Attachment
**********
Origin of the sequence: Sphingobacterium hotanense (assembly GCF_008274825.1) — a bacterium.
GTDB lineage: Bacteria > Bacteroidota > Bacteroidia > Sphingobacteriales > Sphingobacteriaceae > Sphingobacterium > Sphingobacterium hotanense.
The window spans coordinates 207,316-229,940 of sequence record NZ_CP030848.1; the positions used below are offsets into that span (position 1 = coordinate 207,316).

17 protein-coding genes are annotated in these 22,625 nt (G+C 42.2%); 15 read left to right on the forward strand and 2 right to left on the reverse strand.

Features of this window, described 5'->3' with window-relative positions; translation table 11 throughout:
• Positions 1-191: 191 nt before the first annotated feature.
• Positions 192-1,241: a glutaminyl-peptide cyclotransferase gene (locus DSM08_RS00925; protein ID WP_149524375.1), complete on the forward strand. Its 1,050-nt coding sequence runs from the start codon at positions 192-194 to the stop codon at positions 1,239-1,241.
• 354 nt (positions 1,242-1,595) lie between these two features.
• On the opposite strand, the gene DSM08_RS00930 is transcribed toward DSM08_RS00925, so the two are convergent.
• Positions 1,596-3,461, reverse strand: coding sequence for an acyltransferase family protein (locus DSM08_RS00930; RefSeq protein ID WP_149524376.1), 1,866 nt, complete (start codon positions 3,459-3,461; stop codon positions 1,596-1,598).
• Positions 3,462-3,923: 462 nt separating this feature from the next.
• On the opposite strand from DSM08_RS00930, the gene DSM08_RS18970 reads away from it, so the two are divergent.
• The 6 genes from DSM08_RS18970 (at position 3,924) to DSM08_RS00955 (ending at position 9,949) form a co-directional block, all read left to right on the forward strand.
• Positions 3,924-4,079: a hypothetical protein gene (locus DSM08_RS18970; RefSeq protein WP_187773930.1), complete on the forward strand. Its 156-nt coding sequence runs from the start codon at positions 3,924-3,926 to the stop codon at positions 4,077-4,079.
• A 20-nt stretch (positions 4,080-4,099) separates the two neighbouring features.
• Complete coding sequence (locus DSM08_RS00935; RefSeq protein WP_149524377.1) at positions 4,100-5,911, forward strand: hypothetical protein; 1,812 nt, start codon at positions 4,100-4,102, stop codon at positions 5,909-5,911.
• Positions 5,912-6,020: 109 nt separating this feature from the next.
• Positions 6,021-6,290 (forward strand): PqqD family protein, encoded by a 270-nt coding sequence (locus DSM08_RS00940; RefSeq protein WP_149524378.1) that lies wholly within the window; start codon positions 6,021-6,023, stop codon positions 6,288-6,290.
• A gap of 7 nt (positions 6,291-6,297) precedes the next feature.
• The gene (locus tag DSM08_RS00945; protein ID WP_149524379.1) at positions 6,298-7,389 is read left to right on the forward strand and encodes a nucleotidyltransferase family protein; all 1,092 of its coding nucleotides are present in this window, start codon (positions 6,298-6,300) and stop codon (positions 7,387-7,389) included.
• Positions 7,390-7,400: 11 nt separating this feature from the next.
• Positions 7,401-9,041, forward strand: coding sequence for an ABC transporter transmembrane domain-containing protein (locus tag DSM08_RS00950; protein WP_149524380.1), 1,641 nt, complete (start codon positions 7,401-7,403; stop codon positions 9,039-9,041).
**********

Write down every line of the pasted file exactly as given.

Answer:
Origin of the sequence: Sphingobacterium hotanense (assembly GCF_008274825.1) — a bacterium.
GTDB lineage: Bacteria > Bacteroidota > Bacteroidia > Sphingobacteriales > Sphingobacteriaceae > Sphingobacterium > Sphingobacterium hotanense.
The window spans coordinates 207,316-229,940 of sequence record NZ_CP030848.1; the positions used below are offsets into that span (position 1 = coordinate 207,316).

17 protein-coding genes are annotated in these 22,625 nt (G+C 42.2%); 15 read left to right on the forward strand and 2 right to left on the reverse strand.

Features of this window, described 5'->3' with window-relative positions; translation table 11 throughout:
• Positions 1-191: 191 nt before the first annotated feature.
• Positions 192-1,241: a glutaminyl-peptide cyclotransferase gene (locus DSM08_RS00925; protein ID WP_149524375.1), complete on the forward strand. Its 1,050-nt coding sequence runs from the start codon at positions 192-194 to the stop codon at positions 1,239-1,241.
• 354 nt (positions 1,242-1,595) lie between these two features.
• On the opposite strand, the gene DSM08_RS00930 is transcribed toward DSM08_RS00925, so the two are convergent.
• Positions 1,596-3,461, reverse strand: coding sequence for an acyltransferase family protein (locus DSM08_RS00930; RefSeq protein ID WP_149524376.1), 1,866 nt, complete (start codon positions 3,459-3,461; stop codon positions 1,596-1,598).
• Positions 3,462-3,923: 462 nt separating this feature from the next.
• On the opposite strand from DSM08_RS00930, the gene DSM08_RS18970 reads away from it, so the two are divergent.
• The 6 genes from DSM08_RS18970 (at position 3,924) to DSM08_RS00955 (ending at position 9,949) form a co-directional block, all read left to right on the forward strand.
• Positions 3,924-4,079: a hypothetical protein gene (locus DSM08_RS18970; RefSeq protein WP_187773930.1), complete on the forward strand. Its 156-nt coding sequence runs from the start codon at positions 3,924-3,926 to the stop codon at positions 4,077-4,079.
• A 20-nt stretch (positions 4,080-4,099) separates the two neighbouring features.
• Complete coding sequence (locus DSM08_RS00935; RefSeq protein WP_149524377.1) at positions 4,100-5,911, forward strand: hypothetical protein; 1,812 nt, start codon at positions 4,100-4,102, stop codon at positions 5,909-5,911.
• Positions 5,912-6,020: 109 nt separating this feature from the next.
• Positions 6,021-6,290 (forward strand): PqqD family protein, encoded by a 270-nt coding sequence (locus DSM08_RS00940; RefSeq protein WP_149524378.1) that lies wholly within the window; start codon positions 6,021-6,023, stop codon positions 6,288-6,290.
• A gap of 7 nt (positions 6,291-6,297) precedes the next feature.
• The gene (locus tag DSM08_RS00945; protein ID WP_149524379.1) at positions 6,298-7,389 is read left to right on the forward strand and encodes a nucleotidyltransferase family protein; all 1,092 of its coding nucleotides are present in this window, start codon (positions 6,298-6,300) and stop codon (positions 7,387-7,389) included.
• Positions 7,390-7,400: 11 nt separating this feature from the next.
• Positions 7,401-9,041, forward strand: coding sequence for an ABC transporter transmembrane domain-containing protein (locus tag DSM08_RS00950; protein WP_149524380.1), 1,641 nt, complete (start codon positions 7,401-7,403; stop codon positions 9,039-9,041).